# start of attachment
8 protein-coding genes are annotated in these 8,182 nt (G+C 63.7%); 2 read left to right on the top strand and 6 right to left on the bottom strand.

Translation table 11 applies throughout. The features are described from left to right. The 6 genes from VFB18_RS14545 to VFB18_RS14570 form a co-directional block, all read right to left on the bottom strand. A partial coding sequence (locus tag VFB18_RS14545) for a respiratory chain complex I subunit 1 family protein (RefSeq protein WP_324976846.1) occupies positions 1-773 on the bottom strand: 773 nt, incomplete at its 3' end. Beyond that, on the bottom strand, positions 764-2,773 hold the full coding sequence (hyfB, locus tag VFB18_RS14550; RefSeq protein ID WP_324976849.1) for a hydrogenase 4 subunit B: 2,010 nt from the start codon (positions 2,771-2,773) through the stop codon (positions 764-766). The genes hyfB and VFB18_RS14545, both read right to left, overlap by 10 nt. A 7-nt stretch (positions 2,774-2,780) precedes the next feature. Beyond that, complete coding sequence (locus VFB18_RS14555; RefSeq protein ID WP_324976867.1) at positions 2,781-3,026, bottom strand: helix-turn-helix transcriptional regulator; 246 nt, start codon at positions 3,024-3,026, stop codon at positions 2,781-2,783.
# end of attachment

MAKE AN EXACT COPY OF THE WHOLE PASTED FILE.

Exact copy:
8 protein-coding genes are annotated in these 8,182 nt (G+C 63.7%); 2 read left to right on the top strand and 6 right to left on the bottom strand.

Translation table 11 applies throughout. The features are described from left to right. The 6 genes from VFB18_RS14545 to VFB18_RS14570 form a co-directional block, all read right to left on the bottom strand. A partial coding sequence (locus tag VFB18_RS14545) for a respiratory chain complex I subunit 1 family protein (RefSeq protein WP_324976846.1) occupies positions 1-773 on the bottom strand: 773 nt, incomplete at its 3' end. Beyond that, on the bottom strand, positions 764-2,773 hold the full coding sequence (hyfB, locus tag VFB18_RS14550; RefSeq protein ID WP_324976849.1) for a hydrogenase 4 subunit B: 2,010 nt from the start codon (positions 2,771-2,773) through the stop codon (positions 764-766). The genes hyfB and VFB18_RS14545, both read right to left, overlap by 10 nt. A 7-nt stretch (positions 2,774-2,780) precedes the next feature. Beyond that, complete coding sequence (locus VFB18_RS14555; RefSeq protein ID WP_324976867.1) at positions 2,781-3,026, bottom strand: helix-turn-helix transcriptional regulator; 246 nt, start codon at positions 3,024-3,026, stop codon at positions 2,781-2,783.